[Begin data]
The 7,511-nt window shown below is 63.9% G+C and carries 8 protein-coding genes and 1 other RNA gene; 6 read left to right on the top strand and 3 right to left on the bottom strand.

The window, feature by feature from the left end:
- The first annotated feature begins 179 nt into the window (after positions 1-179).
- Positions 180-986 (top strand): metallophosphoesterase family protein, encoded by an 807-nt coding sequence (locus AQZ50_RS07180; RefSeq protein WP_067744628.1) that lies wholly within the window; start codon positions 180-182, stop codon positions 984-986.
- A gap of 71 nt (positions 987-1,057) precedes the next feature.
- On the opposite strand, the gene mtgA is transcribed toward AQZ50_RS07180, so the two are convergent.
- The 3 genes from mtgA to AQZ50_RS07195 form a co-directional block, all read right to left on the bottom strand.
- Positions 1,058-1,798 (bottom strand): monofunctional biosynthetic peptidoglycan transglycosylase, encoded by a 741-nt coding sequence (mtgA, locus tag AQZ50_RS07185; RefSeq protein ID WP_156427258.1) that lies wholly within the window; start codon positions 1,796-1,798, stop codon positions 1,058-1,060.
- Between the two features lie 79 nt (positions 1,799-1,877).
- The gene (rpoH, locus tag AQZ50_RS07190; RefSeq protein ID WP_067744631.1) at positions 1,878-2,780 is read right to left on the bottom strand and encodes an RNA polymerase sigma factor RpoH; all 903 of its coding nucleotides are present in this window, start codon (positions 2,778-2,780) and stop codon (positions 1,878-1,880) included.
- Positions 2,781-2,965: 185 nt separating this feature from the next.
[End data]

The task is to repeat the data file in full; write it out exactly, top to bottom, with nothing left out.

The 7,511-nt window shown below is 63.9% G+C and carries 8 protein-coding genes and 1 other RNA gene; 6 read left to right on the top strand and 3 right to left on the bottom strand.

The window, feature by feature from the left end:
- The first annotated feature begins 179 nt into the window (after positions 1-179).
- Positions 180-986 (top strand): metallophosphoesterase family protein, encoded by an 807-nt coding sequence (locus AQZ50_RS07180; RefSeq protein WP_067744628.1) that lies wholly within the window; start codon positions 180-182, stop codon positions 984-986.
- A gap of 71 nt (positions 987-1,057) precedes the next feature.
- On the opposite strand, the gene mtgA is transcribed toward AQZ50_RS07180, so the two are convergent.
- The 3 genes from mtgA to AQZ50_RS07195 form a co-directional block, all read right to left on the bottom strand.
- Positions 1,058-1,798 (bottom strand): monofunctional biosynthetic peptidoglycan transglycosylase, encoded by a 741-nt coding sequence (mtgA, locus tag AQZ50_RS07185; RefSeq protein ID WP_156427258.1) that lies wholly within the window; start codon positions 1,796-1,798, stop codon positions 1,058-1,060.
- Between the two features lie 79 nt (positions 1,799-1,877).
- The gene (rpoH, locus tag AQZ50_RS07190; RefSeq protein ID WP_067744631.1) at positions 1,878-2,780 is read right to left on the bottom strand and encodes an RNA polymerase sigma factor RpoH; all 903 of its coding nucleotides are present in this window, start codon (positions 2,778-2,780) and stop codon (positions 1,878-1,880) included.
- Positions 2,781-2,965: 185 nt separating this feature from the next.